Laundry Facilities: There are two very clean and modern facilities, again near the main hub of the pool, pavilion and golf cart rental area. The cost was $3.00 for a wash and again for a dry. There were no signs for how long the dryer ran for that amount, but this rate is quite a bit higher than other parks we have visited. The facility I photographed was very clean, nice new machines which had an app feature that you could download, use and directly pay via a stored credit card-thereby avoiding the need to spit dollars into a change machine or carry around tons of quarters to meet the $6 it was going to cost you for one load. We did see one person using the dryer, i suspect more to just dry soggy beach towels. This park definitely attracts more regional visitors who are staying a week or so and in fact, many 5ers have their own W/D so i suspect this laundry really does not get a lot of use. There are NOT a lot of seasonal sites here that are used every day but rather they are weekend get away’s for folks living in the Albany/Capital District area which is only 1.5 hours to the south.
Main Lodge: The main lodge is located right at the main entrance to the campground. Registration lines are ample to pull off to go inside to check in. The staff was very friendly and helpful and reviewed all necessary information.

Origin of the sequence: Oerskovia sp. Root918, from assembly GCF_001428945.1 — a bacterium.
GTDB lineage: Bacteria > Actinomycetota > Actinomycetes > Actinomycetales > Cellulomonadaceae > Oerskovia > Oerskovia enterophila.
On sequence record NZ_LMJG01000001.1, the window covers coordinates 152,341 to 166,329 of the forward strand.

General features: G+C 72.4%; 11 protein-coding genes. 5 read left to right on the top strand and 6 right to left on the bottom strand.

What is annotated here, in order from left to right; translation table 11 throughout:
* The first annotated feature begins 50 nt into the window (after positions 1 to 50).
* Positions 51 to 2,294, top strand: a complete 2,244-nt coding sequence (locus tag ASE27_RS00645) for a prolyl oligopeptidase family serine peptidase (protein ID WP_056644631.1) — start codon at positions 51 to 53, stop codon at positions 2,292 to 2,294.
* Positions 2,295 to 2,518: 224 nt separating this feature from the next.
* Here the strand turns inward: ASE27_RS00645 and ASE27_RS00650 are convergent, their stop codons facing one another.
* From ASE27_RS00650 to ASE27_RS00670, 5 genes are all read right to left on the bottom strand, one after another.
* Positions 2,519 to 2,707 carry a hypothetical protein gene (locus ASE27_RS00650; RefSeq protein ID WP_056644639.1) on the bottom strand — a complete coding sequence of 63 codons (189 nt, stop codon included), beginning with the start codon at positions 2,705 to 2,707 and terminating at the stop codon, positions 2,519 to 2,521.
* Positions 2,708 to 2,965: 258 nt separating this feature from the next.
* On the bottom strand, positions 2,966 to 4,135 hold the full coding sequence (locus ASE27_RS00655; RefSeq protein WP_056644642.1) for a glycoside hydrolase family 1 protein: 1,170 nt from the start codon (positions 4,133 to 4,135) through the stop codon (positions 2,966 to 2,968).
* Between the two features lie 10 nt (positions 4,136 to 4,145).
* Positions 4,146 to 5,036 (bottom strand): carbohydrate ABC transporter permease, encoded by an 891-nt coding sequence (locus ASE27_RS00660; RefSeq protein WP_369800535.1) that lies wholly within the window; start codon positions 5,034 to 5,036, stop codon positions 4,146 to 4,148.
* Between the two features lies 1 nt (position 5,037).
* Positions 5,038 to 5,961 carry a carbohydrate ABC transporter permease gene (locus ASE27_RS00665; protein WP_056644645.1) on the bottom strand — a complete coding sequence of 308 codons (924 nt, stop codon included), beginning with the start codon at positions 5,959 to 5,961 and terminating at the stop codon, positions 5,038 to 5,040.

Also inside this building to the right is an arcade which features top line thrill rides like motocross, Jurassic Park, several shoot em up military modern games (my son in law would have loved) and of course several of those grab the toy game machines. They also have 2 skee bowl lanes which I love but the signs on them clearly say that they are NOT for prize tickets, so you are just playing for scores, not prizes. This deflated Lucas, our 6 year old and he moved on. At least the bells, sounds and lights of other machines were more reward for his $1. Kevin amused the boys for nearly 2 hours and $20 later on Saturday when I had errands to run into town.
Their snack bar sits off the back side of the building and overlooking the pool which you can see in the photo above. Pricing was pretty typical for a captive audience (we are talking pirate theme here afterall!) and so for the four of us for lunch, burger, chix fingers, and two grilled cheese sandwiches, one fry and 1 soda was around $33. Sawyer and I had the grilled cheese @$4 which was decent I thought and the cheapest thing on the menu. It was fun for the kids to eat at the pool area and under the Hawaiian style palm laden umbrella tables for one time.
They have a pretty decent camp store full of all the expected essentials and basic RV supplies. Their gift line focuses around a pirate theme as well as their own logo items which include their signature moose. Speaking of moose….they do have a mascot but we did not see him/her anywhere the four days we were there.